The research also addresses barriers to investment such as political risk, issues with public private partnerships (PPP) and the threat of trade wars but, overall, the general feeling among respondents is that the significant benefits on offer outweigh any challenges. As the director of M&A from a sponsor in Japan says: ’There is plenty of room for growth, development and advancement. There is a complete mismatch in the current infrastructure and the actual need based on the growth these markets are having. The opportunities in these markets are significant.’


Paul Harrison
Partner, Tokyo

Matthew Osborne
Partner, Singapore

Adeline Pang
Partner, Melbourne

Josh Sgro
Partner, Melbourne

Video: Cutting through the noise: Infrastructure in Asia-Pac

Partners Adeline Pang and Josh Sgro discuss the outlook for infrastructure in Asia-Pacific based on the survey of 100 decision makers in the market.

View this video on its own page

Cutting through the noise

The overwhelming majority of respondents see a multiplicity of opportunities in a variety of sectors and regions. However, our survey reveals that the ‘noise’ around some investment locations may be just that—noise.

Sector watch

While investors are looking at a variety of sectors in the region, our survey reveals that roads are the top priority, while both conventional and renewable energy are still very much on the radar.

Risky business

The rewards for infrastructure investors in APAC can be lucrative, but the region is not without its risks—particularly political ones.

Fundraising: Public and private

There has been a growth in the number of funds targeting the APAC infrastructure market as investors seek out greater returns. Meanwhile, public-private partnerships are likely to increase if they can overcome several systemic barriers.

The outlook for Asia-Pacific infrastructure

Risks may persist around infrastructure investment in APAC, but the overall outlook is very positive.

Fundraising: Public and private

Fundraising: Public and private

There has been a growth in the number of funds targeting the APAC infrastructure market as investors seek out greater returns. Meanwhile, public-private partnerships are likely to increase if they can overcome several systemic barriers

4 min read

PPPs are a proven method to finance and develop infrastructure projects in developed markets, and it is has already worked in India and some other APAC markets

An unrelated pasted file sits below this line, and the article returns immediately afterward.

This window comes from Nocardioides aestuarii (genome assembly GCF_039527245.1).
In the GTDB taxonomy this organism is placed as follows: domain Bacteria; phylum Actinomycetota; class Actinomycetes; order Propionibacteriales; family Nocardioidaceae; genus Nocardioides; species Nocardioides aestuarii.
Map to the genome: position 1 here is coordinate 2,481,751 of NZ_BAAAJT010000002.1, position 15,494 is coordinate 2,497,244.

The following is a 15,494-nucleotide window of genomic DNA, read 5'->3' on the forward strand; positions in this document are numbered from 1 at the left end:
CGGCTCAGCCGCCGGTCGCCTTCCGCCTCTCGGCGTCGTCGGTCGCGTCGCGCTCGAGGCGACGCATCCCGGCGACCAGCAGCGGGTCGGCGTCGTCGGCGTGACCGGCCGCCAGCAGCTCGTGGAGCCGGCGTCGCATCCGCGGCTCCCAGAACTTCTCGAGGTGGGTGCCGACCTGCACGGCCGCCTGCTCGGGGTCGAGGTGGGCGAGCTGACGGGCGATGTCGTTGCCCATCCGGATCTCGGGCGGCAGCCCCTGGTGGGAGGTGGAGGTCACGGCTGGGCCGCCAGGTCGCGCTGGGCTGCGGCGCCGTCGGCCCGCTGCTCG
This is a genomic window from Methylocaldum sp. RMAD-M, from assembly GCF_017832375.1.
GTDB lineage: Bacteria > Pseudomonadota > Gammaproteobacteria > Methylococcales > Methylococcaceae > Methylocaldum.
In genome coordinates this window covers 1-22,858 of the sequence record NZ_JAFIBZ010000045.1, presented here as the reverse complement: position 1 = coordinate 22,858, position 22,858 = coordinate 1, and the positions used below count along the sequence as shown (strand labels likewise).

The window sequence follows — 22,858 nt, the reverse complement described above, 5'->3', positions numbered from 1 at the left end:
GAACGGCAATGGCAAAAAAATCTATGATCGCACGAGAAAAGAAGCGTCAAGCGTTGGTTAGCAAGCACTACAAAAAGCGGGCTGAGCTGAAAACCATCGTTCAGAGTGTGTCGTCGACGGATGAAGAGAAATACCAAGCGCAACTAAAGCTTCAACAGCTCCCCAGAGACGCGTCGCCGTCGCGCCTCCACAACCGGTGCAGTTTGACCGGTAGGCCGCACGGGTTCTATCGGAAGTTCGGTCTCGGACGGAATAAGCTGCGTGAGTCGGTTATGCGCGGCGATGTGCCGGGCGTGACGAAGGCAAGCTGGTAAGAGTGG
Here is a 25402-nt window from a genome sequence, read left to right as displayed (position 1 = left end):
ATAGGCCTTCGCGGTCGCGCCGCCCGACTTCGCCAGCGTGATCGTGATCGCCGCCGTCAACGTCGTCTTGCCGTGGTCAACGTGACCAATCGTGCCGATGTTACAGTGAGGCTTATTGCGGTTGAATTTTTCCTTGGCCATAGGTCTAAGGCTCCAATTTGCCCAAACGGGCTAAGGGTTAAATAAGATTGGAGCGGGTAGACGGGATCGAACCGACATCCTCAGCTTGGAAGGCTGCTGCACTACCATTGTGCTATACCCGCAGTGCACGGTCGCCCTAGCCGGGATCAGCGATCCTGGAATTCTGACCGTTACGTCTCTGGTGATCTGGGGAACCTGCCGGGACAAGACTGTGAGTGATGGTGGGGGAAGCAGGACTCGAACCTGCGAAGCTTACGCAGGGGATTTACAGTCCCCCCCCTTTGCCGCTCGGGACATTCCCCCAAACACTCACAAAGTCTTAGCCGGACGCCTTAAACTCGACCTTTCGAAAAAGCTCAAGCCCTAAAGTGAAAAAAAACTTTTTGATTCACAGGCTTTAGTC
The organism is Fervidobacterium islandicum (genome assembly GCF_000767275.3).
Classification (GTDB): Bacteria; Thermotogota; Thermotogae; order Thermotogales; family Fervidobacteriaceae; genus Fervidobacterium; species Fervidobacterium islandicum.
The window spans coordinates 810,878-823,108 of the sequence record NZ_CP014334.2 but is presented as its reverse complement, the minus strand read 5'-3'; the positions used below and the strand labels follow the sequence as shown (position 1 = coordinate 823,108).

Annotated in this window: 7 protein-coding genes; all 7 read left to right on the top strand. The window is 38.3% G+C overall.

The financing for major infrastructure projects in the region will come from a variety of sources, according to our research, although the results are largely as expected. Respondents feel that pension funds (70 per cent), investment funds (64 per cent) and equity investors (39 per cent) are likely to be the main sources of investment.

A number of market players, including major private equity houses, are now looking at the APAC market. For example, at the end of last year, it was reported that New York–based private equity firm KKR was planning to launch its first Asia-focused infrastructure fund of between US$1.5 and US$2 billion.

One significant development is an apparent shift in the way funds provide equity and debt as firms rebadge themselves to take advantage of the depth of opportunities on offer. A market traditionally populated almost entirely by dedicated infrastructure funds is now seeing the presence of others, such as pension funds, looking to spread their interest to infrastructure in the APAC region.

Some are now exploring ways to take on more than just equity stakes in projects—raising the required debt as well, and so effectively funding projects in their entirety. The risks are greater, but so too are the returns. The opportunities and security of returns have become sufficient for funds to see the sense in taking a greater stake in the form of debt as well. The emergence of such innovative forms of financing can be seen as indicative of growing confidence in the APAC region.